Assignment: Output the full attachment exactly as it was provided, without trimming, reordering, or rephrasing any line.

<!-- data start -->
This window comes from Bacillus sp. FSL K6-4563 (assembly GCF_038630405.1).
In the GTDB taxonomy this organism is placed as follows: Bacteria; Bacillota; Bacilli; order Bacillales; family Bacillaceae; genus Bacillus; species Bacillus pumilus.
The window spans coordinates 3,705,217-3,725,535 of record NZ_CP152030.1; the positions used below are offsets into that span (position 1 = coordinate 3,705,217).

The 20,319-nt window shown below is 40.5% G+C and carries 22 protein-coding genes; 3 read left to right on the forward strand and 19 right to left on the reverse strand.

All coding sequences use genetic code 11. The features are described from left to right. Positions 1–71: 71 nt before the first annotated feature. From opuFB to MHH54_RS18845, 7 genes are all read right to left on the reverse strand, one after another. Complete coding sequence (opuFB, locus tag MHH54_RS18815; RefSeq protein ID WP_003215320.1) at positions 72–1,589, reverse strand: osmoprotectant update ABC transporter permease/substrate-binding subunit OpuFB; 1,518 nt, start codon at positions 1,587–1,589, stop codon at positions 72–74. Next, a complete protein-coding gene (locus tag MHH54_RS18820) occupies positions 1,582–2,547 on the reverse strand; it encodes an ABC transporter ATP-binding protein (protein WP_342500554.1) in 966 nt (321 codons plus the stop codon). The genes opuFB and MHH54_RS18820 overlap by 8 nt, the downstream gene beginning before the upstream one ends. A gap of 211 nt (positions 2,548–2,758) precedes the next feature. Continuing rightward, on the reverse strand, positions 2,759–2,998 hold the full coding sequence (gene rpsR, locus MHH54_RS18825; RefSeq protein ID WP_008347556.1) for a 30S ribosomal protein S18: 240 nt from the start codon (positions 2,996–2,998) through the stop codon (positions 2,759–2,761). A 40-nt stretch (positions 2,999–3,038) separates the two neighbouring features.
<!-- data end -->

This window comes from Bacillus sp. FSL K6-4563 (assembly GCF_038630405.1).
In the GTDB taxonomy this organism is placed as follows: Bacteria; Bacillota; Bacilli; order Bacillales; family Bacillaceae; genus Bacillus; species Bacillus pumilus.
The window spans coordinates 3,705,217-3,725,535 of record NZ_CP152030.1; the positions used below are offsets into that span (position 1 = coordinate 3,705,217).

The 20,319-nt window shown below is 40.5% G+C and carries 22 protein-coding genes; 3 read left to right on the forward strand and 19 right to left on the reverse strand.

All coding sequences use genetic code 11. The features are described from left to right. Positions 1–71: 71 nt before the first annotated feature. From opuFB to MHH54_RS18845, 7 genes are all read right to left on the reverse strand, one after another. Complete coding sequence (opuFB, locus tag MHH54_RS18815; RefSeq protein ID WP_003215320.1) at positions 72–1,589, reverse strand: osmoprotectant update ABC transporter permease/substrate-binding subunit OpuFB; 1,518 nt, start codon at positions 1,587–1,589, stop codon at positions 72–74. Next, a complete protein-coding gene (locus tag MHH54_RS18820) occupies positions 1,582–2,547 on the reverse strand; it encodes an ABC transporter ATP-binding protein (protein WP_342500554.1) in 966 nt (321 codons plus the stop codon). The genes opuFB and MHH54_RS18820 overlap by 8 nt, the downstream gene beginning before the upstream one ends. A gap of 211 nt (positions 2,548–2,758) precedes the next feature. Continuing rightward, on the reverse strand, positions 2,759–2,998 hold the full coding sequence (gene rpsR, locus MHH54_RS18825; RefSeq protein ID WP_008347556.1) for a 30S ribosomal protein S18: 240 nt from the start codon (positions 2,996–2,998) through the stop codon (positions 2,759–2,761). A 40-nt stretch (positions 2,999–3,038) separates the two neighbouring features.